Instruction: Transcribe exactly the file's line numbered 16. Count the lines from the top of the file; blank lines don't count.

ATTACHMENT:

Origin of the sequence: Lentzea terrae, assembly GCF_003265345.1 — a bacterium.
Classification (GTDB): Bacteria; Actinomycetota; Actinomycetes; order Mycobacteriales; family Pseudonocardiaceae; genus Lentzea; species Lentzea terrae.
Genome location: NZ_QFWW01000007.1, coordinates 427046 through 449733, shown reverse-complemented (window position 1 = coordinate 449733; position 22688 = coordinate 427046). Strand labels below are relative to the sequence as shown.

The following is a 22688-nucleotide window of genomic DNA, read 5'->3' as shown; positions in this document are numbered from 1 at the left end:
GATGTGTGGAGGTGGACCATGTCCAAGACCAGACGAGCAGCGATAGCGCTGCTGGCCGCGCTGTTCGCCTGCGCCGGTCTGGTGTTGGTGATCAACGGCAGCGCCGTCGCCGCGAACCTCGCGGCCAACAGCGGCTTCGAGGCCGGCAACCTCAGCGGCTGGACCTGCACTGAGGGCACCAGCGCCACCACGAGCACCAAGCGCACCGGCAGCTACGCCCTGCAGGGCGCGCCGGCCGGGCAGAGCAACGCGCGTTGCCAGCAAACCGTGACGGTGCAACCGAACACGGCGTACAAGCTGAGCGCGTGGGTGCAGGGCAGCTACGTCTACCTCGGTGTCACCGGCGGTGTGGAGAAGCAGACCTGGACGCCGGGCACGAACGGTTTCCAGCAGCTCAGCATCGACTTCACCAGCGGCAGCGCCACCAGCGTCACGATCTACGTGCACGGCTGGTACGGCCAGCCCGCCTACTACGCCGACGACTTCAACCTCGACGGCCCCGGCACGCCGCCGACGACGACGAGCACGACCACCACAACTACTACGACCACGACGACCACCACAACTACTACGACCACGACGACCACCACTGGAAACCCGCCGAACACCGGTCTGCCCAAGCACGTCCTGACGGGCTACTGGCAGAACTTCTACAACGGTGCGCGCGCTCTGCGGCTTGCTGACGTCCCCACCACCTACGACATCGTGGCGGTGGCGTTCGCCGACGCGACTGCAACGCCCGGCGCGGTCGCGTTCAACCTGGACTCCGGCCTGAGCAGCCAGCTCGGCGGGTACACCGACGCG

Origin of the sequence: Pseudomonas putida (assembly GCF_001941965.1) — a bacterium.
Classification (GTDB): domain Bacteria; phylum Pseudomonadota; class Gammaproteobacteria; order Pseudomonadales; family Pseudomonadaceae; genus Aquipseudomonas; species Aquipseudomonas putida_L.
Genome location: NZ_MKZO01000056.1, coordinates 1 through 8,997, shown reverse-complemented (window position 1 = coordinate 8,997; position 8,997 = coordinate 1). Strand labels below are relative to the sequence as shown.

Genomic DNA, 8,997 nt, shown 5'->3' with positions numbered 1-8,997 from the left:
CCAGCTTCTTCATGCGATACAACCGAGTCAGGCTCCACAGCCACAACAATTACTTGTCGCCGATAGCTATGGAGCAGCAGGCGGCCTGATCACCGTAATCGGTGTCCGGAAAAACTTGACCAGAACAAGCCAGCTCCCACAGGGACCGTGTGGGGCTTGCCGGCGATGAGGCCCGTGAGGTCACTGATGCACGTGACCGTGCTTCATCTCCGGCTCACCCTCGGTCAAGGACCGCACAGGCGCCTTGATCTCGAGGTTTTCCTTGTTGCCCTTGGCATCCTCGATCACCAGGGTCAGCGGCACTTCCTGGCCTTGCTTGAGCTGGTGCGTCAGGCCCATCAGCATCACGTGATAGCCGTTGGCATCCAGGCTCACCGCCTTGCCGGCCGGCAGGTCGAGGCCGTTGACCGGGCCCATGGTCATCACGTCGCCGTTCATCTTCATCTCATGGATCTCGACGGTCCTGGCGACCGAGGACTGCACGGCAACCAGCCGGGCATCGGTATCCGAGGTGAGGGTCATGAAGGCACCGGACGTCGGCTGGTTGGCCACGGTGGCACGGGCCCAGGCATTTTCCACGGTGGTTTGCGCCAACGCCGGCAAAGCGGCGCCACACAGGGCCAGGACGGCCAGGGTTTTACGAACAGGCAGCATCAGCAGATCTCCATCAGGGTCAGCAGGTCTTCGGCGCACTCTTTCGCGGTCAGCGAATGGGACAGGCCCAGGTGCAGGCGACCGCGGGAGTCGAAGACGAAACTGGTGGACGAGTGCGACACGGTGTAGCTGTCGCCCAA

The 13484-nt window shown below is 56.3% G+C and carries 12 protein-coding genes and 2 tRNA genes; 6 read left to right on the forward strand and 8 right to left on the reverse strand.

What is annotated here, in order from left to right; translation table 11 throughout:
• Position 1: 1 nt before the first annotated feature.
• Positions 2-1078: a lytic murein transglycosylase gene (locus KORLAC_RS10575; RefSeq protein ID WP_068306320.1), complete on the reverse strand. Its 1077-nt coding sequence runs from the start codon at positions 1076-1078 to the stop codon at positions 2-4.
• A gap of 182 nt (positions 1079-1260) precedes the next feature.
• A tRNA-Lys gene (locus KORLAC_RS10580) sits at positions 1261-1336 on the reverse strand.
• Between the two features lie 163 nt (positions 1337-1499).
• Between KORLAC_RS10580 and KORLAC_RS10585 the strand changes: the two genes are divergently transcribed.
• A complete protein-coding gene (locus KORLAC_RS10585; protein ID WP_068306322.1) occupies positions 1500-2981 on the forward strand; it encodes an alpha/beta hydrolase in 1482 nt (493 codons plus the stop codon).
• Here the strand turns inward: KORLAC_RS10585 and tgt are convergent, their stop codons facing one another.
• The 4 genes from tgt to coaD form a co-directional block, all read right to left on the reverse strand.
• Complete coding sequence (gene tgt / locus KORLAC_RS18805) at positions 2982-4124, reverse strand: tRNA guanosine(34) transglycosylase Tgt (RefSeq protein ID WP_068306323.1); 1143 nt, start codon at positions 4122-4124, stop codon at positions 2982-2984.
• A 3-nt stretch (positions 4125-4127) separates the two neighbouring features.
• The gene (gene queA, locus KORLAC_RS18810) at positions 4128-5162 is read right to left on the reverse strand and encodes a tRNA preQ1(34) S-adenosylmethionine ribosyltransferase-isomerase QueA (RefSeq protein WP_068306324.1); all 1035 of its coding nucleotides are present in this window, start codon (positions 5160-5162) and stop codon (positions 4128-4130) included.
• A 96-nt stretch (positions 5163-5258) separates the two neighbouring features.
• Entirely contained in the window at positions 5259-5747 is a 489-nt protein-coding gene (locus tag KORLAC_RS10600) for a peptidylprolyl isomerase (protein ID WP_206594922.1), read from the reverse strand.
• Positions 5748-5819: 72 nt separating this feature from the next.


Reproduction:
• A tRNA-Lys gene (locus KORLAC_RS10580) sits at positions 1261-1336 on the reverse strand.